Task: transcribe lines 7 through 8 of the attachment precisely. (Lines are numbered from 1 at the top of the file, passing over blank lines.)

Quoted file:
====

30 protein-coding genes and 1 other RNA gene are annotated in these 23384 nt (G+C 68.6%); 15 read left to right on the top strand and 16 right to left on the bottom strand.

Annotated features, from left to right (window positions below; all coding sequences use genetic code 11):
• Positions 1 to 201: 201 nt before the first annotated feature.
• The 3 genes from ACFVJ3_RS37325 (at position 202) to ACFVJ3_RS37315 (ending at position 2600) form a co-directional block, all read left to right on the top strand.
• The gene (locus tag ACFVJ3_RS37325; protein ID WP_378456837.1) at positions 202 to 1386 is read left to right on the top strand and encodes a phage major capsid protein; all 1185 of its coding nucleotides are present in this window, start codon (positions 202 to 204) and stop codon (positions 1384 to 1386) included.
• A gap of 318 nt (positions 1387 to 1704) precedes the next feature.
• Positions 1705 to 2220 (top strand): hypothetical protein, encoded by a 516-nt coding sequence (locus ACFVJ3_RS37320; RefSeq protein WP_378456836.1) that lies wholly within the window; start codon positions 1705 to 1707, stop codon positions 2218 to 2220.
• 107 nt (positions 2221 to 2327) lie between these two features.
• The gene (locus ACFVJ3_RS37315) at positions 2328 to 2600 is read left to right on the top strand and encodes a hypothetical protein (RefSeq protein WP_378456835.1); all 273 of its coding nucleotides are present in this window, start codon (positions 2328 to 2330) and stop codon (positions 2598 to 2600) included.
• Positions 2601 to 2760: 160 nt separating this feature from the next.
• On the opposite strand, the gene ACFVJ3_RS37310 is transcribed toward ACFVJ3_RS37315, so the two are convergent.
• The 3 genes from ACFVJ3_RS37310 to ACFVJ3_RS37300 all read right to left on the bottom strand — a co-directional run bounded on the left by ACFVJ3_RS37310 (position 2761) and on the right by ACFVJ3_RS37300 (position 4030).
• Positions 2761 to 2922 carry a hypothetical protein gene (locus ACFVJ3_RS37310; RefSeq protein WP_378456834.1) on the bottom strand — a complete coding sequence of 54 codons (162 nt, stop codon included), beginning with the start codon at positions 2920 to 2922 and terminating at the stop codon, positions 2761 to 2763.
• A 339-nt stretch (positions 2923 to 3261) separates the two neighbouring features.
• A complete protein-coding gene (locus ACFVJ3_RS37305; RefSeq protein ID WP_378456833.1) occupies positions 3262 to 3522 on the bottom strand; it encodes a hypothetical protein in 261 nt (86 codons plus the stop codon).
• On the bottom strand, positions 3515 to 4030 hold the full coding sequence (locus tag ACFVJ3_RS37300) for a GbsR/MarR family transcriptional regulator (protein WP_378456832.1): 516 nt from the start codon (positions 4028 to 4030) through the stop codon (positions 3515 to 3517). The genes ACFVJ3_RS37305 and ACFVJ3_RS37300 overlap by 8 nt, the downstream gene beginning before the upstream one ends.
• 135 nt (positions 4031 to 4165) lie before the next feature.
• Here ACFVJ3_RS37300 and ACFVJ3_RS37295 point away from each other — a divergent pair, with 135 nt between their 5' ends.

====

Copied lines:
• Positions 1705 to 2220 (top strand): hypothetical protein, encoded by a 516-nt coding sequence (locus ACFVJ3_RS37320; RefSeq protein WP_378456836.1) that lies wholly within the window; start codon positions 1705 to 1707, stop codon positions 2218 to 2220.
• 107 nt (positions 2221 to 2327) lie between these two features.